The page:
I obviously don't know all the history but it appears that the definition of a machinegun was subtly changed at some point between the NFA and the ATF's 2006 ruling, which is worded slightly differently.
NFA seems to define an MG by multiple shots fired by one movement of the trigger while ATF Rule 2006-2 defines it as multiple shots fired by one movement of the trigger finger, disregarding the fact that the trigger is actually pulled for each shot. I may be misinterpreting what the NFA means by "...a single function of the trigger" though. Seems to me they threw a "policy patch" on what was seen as a loophole.
So ... summing up the posts above
wait for it
A Slide Fire stock is a bump stock that has gone on a spring Akins diet ?
sorry, couldn't resist
Well, if so, then the ATF will make a second attempt at throwing a 'policy patch' on the bump fire stock.
The NFA "single function of the trigger" is what allowed the binary trigger systems like the Fostech Echo and Franklin BFS to be approved by the ATF. Pulling the trigger is a 'single function,' and releasing the trigger is a 'single function.' Had the definition been a 'single pull' of the trigger instead of single function, the binary triggers would probably been found to be machine guns, since you get more than two shots for two pulls.
After having read a scanned image of the regulation, the ATF's ruling is laser-targeted on bump stocks and not any other mechanism, although it has worrying language regarding a specific interpretation of 'single pull' (this however is unlikely to stand in court, because the NFA uses 'single pull' to describe every other weapon EXCEPT a machinegun, which it uses 'single function', therefore there's a clear argument that the difference in language is explicit and intentional).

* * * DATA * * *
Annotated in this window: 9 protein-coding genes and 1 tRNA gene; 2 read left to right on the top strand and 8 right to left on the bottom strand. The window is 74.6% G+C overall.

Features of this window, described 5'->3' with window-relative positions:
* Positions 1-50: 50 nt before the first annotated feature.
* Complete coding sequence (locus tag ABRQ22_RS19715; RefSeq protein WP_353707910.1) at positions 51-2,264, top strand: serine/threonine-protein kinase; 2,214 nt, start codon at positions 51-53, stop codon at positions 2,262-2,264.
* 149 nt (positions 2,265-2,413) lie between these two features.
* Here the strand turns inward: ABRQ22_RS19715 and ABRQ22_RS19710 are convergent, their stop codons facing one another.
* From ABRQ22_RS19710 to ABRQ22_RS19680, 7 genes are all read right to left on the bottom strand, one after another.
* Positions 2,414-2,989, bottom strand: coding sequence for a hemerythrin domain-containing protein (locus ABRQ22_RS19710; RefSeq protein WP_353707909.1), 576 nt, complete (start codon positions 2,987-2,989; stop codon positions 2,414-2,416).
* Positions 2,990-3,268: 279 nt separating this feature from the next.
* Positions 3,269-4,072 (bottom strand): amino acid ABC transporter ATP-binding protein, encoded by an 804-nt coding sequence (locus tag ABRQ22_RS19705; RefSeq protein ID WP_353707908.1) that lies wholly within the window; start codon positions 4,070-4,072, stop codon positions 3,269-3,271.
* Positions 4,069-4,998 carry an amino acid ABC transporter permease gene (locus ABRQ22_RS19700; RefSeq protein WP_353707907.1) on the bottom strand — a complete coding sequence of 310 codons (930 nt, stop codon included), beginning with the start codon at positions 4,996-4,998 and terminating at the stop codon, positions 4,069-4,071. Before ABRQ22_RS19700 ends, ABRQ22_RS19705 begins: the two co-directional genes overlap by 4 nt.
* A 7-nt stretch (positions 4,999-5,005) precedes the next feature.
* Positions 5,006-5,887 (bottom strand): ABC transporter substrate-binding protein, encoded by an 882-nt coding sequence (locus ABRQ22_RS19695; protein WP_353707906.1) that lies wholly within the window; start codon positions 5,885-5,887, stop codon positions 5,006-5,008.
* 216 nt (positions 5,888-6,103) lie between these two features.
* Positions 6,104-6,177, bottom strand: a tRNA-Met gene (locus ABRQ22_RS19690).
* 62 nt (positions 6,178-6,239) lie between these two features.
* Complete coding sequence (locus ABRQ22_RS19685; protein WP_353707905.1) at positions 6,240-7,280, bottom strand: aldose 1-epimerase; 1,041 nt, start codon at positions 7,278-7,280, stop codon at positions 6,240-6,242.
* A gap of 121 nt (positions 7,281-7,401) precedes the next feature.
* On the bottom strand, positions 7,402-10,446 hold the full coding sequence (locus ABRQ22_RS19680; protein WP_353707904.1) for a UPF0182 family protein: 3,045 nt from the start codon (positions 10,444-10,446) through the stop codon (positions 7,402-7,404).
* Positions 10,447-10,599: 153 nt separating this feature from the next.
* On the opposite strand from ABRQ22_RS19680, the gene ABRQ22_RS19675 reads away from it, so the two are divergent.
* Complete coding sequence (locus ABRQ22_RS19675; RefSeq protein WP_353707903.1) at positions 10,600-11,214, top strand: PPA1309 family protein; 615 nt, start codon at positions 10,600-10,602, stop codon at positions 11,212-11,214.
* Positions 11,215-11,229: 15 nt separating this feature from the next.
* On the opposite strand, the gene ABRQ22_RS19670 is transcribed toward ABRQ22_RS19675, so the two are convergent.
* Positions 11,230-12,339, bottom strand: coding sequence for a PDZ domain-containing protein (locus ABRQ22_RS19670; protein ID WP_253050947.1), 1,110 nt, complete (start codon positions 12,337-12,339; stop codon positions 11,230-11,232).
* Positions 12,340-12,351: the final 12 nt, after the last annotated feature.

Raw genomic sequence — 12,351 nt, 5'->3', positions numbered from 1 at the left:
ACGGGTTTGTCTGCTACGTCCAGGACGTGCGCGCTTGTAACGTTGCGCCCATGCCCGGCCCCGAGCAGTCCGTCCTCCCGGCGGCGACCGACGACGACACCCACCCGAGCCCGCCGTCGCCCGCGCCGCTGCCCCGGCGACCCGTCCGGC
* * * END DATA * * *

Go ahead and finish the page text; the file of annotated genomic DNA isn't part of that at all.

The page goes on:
The ruling is well-crafted, and at least takes into account a completely accurate description of a bump-stock's intended function when in use. The ruling essentially considers the bump stock as a recoil-operated trigger pulling mechanism, and in any mechanism that pulls the trigger of a weapon, the operating controls of the mechanism BECOME the functional 'trigger'.
Just like putting a electric motor on a gatling gun crank, the switch or button for the motorbecomes the trigger. And with the bump stock, since in its intended configuration, the trigger is blocked by the plastic shelf, it cannot be the trigger that initiates firing, therefore the actual 'trigger' is the support hand pushing the forend (and the weapon itself) forward.
With such an interpretation, multiple shots are being fired per single OPERATION, which is the forward pressure being applied by the support hand, thus bringing a bumpstock equipped weapon into the definition of a machinegun.
Where this stands now it that we have a Notice of Proposed Rulingmaking, and a 90-day comment period. There is no doubt that after the 90 days -- and regardless of the comments received -- the regulation will become final, and bump stocks will be contraband (illegal machine guns). If you own a bump stock, make your plans accordingly. This is serious. Note that conviction of a felony makes you ineligible to possess any firearms. Is a bump stock worth the risk?
ETA: Effective date is 30 days after the publication of the final rule.
I have read the complaint against freedom a.k.a. the cited DoJ 55 page document and am forced to note
RX-178's post. There are many chinks in the armor so-to-speak and the NFA usage of 'trigger' is one of them.
Also is the hypothetical (translation; they just made it up) that, in case there is ever ever, everever again a mass shooting like in NV, that the protection (via the DoJ gov't action-destroy) against such potential do-bad act has a $$ value that outweighs their formula on what compensation to give current owners. Translation; no $$ for loss of use, which also in conjunction with RX-178 post would not stand in court.
Bump Stocks are now illegal here in Florida
What to do with them is the big question?